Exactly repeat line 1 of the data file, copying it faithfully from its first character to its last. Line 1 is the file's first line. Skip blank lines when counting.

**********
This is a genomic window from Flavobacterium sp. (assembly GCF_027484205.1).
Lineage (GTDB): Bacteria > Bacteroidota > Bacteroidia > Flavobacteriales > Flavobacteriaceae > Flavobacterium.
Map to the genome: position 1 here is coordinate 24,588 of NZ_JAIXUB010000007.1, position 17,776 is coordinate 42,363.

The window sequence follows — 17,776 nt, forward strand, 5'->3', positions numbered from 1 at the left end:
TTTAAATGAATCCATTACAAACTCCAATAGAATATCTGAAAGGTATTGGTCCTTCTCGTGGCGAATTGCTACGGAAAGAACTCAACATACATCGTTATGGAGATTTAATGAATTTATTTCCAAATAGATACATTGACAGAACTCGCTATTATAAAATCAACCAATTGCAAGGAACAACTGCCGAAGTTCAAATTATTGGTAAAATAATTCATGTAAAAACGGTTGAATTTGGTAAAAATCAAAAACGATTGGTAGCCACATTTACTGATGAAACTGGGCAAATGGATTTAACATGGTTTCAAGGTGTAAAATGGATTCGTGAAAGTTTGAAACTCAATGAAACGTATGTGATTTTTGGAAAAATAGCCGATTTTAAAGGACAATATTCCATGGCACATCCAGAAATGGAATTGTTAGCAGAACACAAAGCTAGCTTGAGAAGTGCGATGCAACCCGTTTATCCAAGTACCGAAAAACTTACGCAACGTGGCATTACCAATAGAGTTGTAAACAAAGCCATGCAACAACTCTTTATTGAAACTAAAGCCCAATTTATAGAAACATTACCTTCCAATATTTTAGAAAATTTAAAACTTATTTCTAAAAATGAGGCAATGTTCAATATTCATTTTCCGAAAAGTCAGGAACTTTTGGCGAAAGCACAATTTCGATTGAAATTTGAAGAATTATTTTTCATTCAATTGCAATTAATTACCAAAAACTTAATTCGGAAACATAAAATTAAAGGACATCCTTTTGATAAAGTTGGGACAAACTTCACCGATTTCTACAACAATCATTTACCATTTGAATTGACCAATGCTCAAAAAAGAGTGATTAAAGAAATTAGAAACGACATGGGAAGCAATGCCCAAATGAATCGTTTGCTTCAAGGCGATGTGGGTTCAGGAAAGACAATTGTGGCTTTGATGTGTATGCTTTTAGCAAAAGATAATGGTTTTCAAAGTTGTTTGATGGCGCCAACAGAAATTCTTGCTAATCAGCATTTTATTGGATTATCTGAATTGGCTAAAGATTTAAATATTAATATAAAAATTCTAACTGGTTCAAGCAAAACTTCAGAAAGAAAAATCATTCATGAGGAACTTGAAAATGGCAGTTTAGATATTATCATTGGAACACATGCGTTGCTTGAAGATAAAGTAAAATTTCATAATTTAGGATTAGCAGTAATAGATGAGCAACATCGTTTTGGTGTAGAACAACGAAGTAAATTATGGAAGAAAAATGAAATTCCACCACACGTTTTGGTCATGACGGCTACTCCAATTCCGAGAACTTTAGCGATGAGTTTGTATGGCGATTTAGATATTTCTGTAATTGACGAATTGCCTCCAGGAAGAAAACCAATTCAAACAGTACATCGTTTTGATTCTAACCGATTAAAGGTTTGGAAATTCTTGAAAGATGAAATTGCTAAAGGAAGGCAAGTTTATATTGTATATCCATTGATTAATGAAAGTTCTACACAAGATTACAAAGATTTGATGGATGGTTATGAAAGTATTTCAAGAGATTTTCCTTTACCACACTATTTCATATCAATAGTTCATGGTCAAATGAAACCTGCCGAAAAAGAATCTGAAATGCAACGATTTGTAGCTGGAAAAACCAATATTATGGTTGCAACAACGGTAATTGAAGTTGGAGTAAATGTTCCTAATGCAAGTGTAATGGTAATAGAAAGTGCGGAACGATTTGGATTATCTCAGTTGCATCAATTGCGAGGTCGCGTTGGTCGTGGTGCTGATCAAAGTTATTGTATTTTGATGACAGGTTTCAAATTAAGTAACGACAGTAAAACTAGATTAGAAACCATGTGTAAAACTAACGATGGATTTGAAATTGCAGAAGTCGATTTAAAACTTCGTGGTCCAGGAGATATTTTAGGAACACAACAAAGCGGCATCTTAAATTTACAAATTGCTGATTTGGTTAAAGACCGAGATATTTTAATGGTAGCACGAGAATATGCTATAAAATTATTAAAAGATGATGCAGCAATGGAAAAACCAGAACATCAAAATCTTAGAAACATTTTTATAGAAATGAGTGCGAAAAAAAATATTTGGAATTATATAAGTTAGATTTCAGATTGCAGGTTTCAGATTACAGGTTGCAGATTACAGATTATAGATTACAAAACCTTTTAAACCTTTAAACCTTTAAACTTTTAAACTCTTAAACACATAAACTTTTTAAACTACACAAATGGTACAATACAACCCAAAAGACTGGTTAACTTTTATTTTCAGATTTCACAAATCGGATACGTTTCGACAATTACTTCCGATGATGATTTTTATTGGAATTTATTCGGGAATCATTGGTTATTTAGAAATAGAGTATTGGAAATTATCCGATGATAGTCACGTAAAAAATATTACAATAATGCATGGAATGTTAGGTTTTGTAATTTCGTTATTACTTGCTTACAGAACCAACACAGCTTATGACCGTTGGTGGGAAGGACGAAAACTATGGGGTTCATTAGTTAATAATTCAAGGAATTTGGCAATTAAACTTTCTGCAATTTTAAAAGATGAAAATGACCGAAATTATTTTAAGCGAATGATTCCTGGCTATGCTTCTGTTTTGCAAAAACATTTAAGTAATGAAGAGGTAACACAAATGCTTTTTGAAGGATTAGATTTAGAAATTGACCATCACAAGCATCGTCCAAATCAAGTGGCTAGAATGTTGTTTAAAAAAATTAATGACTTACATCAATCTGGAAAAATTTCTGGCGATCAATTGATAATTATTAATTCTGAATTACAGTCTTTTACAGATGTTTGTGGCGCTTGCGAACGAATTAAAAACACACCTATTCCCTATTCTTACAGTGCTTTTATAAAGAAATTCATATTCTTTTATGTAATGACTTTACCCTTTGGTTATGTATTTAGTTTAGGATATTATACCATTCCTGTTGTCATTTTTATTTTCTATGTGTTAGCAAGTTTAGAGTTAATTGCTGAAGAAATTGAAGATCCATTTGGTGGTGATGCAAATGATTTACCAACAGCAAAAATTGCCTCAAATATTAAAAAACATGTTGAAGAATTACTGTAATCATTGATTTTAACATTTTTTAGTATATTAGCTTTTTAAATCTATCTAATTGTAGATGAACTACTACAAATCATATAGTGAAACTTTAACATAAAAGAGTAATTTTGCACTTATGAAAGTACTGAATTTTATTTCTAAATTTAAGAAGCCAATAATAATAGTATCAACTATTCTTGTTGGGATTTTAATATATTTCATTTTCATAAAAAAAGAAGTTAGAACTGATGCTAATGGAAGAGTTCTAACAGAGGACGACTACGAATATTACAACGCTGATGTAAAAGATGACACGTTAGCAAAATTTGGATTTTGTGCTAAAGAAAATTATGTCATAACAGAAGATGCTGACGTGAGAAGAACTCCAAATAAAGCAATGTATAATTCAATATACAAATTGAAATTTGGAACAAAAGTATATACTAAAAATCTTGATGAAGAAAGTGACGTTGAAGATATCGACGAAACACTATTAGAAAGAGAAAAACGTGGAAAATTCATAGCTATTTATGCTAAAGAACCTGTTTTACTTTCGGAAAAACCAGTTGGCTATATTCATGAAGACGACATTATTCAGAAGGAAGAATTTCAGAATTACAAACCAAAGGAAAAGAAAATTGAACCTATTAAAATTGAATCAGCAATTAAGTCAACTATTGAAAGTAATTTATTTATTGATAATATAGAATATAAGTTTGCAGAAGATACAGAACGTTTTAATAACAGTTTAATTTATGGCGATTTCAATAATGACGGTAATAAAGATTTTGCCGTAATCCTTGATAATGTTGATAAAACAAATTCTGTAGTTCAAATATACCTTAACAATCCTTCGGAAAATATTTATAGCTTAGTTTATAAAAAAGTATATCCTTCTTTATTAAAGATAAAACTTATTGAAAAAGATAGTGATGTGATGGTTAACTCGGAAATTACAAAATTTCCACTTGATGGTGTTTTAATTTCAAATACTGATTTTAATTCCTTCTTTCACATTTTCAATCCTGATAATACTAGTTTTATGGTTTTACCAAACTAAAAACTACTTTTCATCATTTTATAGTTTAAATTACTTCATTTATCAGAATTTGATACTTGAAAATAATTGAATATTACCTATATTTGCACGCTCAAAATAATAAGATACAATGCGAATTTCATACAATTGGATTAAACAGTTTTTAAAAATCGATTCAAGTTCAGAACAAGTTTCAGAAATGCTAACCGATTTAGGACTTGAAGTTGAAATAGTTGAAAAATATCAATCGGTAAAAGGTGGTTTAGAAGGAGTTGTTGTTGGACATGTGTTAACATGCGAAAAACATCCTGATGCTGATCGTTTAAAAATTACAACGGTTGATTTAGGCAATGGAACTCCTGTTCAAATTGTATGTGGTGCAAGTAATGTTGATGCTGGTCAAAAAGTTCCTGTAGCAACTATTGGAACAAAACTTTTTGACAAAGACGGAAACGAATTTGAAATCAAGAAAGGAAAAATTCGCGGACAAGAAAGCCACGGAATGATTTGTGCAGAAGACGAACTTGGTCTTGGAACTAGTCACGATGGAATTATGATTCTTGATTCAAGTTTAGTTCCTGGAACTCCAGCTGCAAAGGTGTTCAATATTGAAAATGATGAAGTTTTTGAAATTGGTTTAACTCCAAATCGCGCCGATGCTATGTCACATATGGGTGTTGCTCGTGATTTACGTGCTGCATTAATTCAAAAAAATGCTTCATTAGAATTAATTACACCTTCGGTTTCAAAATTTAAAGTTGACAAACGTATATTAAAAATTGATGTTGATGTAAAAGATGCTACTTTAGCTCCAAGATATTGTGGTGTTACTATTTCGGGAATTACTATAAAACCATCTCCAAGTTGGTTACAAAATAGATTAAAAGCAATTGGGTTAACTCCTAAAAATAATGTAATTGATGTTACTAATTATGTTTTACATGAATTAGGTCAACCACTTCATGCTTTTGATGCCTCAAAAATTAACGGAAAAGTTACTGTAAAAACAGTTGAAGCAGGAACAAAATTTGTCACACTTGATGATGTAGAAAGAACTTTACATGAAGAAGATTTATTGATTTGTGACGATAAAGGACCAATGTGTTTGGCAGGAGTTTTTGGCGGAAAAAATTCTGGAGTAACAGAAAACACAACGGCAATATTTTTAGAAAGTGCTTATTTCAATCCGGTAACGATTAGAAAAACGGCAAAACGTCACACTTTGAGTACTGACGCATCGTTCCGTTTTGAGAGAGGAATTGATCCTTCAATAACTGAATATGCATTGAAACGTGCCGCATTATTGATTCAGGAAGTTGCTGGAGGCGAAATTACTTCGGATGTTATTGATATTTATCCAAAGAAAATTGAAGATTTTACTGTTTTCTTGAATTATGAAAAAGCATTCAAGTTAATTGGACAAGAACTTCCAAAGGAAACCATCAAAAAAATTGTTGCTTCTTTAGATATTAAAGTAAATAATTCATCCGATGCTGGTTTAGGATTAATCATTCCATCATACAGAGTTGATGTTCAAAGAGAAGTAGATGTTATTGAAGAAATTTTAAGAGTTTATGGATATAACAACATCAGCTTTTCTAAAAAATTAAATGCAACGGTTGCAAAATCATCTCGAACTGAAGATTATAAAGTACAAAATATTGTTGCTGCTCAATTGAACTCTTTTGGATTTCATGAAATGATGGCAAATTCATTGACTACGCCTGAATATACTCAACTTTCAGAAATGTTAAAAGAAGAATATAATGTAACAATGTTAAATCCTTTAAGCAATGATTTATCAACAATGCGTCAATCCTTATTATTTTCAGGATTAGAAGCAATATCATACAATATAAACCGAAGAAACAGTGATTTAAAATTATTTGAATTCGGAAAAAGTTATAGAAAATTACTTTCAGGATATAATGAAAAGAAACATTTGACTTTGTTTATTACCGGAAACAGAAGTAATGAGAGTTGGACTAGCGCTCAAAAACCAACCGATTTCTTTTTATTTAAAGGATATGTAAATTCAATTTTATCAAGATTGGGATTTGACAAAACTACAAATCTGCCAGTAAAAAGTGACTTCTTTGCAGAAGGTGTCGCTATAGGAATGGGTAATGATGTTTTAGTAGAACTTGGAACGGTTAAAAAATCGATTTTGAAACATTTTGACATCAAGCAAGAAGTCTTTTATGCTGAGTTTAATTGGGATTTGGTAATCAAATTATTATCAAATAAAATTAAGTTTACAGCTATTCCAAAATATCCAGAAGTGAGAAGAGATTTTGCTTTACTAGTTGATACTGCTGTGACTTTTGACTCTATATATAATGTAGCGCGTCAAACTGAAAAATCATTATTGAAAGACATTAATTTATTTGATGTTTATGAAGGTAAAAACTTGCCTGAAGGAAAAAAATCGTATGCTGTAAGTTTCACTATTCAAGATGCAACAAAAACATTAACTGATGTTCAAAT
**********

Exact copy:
This is a genomic window from Flavobacterium sp. (assembly GCF_027484205.1).